The NCPO has increasingly moved this strategic policing online. They have ordered Thai ISPs to shut down over 200 sites. Some casualties of this call for censorship include Prachatai, an independent online newspaper; the Asia and Thailand subpages of the Human Rights Watch, which published an incriminating report detailing the country’s 2010 Red Shirt protests; and Facebook, which was blocked for a day on May 28 before the NCPO swiftly unblocked it, citing a “glitch” that activists have chalked up to a social media “kill switch.” When the government tried to set up a meeting with Facebook and Twitter to discuss tactics for censoring anti-junta impulses on social media, the companies in question didn’t show.

Police forces have warned citizens against “liking” any anti-government posts on social media. Last week, news emerged of a Facebook phishing ploy orchestrated by the government – one in which Thai netizens were tricked into giving their personal information, contained in their Facebook accounts, by being asked to “log in via Facebook.”

Access Now recently reported that the junta is now organizing governmental panels that will surveil all facets of national media, extending to online media platforms. The junta is offering monetary incentive to those citizens who turn in photos, videos, or other incriminating evidence of people criticizing the junta.

Lisa Gardner of PBS MediaShift attributes this censorship to the junta’s desire to foster a sense of allegiance towards its regime. For many citizens, the Internet is largely losing its function as a forum through which netizens can access information, share opinions, and fight against the climate of fear engendered by the junta, whom Gardner claims is trying, in earnest, to convince Thailand’s citizenry of its good intentions.

2010 Red Shirt Protests, via Wikimedia Commons.

Writing in Global Voices Bridge, an anonymous Thai journalist described firsthand the current situation as one in which citizens can “feel total censorship in the air.” The journalist notes that Thailand’s history of military takeovers, such as 2010’s aforementioned Red Shirt protests, saw a similar shutdown of media outlets. This created a political climate in which lack of informational access, coupled with an online media milieu that is curated excessively by Thailand’s junta, led to citizen compliance with human rights atrocities – a risk the anonymous journalist feels may be presented by the NCPO’s current hold over online communication outlets.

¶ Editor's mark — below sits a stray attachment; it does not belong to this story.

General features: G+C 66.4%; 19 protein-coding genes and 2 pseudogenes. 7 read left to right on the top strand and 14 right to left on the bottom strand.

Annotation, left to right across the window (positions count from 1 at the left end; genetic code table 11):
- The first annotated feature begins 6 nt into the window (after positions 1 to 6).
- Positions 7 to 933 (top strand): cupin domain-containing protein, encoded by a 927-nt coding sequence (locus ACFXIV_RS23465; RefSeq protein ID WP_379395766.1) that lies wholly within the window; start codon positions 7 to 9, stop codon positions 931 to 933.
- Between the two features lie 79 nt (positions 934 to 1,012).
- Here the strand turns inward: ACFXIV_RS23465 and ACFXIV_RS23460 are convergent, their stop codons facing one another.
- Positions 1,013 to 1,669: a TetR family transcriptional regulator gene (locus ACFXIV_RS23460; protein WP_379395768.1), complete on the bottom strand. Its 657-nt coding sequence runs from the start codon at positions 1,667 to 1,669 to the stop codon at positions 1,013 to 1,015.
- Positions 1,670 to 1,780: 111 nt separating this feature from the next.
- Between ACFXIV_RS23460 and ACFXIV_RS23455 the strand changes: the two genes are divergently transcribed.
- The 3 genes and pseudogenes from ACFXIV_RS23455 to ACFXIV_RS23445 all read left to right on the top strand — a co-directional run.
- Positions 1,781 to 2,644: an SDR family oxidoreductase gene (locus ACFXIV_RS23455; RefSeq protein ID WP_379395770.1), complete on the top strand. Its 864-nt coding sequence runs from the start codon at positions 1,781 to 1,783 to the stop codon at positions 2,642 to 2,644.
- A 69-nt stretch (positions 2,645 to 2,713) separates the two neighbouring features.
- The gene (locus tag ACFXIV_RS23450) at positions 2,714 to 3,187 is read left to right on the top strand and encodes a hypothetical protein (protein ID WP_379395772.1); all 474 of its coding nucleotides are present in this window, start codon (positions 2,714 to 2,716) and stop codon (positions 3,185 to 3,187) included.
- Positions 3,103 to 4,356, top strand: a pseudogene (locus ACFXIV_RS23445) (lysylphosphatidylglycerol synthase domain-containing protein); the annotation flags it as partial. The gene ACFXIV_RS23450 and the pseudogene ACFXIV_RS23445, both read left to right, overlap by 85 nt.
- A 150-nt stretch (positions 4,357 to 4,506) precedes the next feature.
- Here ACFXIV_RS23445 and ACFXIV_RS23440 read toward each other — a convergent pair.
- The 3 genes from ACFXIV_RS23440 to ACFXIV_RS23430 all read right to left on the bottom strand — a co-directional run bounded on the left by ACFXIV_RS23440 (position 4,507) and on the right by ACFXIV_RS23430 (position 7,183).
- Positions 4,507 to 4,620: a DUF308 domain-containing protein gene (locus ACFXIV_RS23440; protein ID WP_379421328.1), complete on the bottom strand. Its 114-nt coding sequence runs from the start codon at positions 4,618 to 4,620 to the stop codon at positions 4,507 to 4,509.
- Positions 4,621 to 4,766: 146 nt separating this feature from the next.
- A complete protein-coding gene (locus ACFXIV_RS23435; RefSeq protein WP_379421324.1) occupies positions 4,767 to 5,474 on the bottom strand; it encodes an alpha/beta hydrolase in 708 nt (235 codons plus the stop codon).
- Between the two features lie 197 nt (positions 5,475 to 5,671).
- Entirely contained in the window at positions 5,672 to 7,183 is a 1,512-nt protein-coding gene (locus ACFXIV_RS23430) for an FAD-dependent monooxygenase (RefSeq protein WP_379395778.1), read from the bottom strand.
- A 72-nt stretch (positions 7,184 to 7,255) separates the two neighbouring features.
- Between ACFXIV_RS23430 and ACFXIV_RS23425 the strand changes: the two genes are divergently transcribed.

#IMWeekly: June 27, 2014

A potentially invasive surveillance bill due to be introduced to Australia’s parliament in July is inspiring resistance within the country. The bill aims to target potential jihadists and other terrorists who may be spreading violent rhetoric in their online networks. Prime Minister Tony Abbott claimed that jihadists who have been radicalized by their experiences with al-Qaeda and its offshoots may threaten national security, spreading their hateful rhetoric online. As such, this bill would give the Australian government power to store public metadata.

In a climate of political uncertainty, the Egyptian government has sought to extend its hold over its citizenry by creating a media monitoring software that will understand multiple forms of written Arabic. The system, built to read both colloquial and Romanized Arabic, would allow the government to access the digital footprints of various citizens who may be harboring oppositional thoughts online. Human Rights Watch’ Cynthia Wong warns that such a move would restrict Egyptian’s netizens from expressing themselves fully and totally online, noting that the Internet has played a significant role in empowering independent voices of reform in Egypt.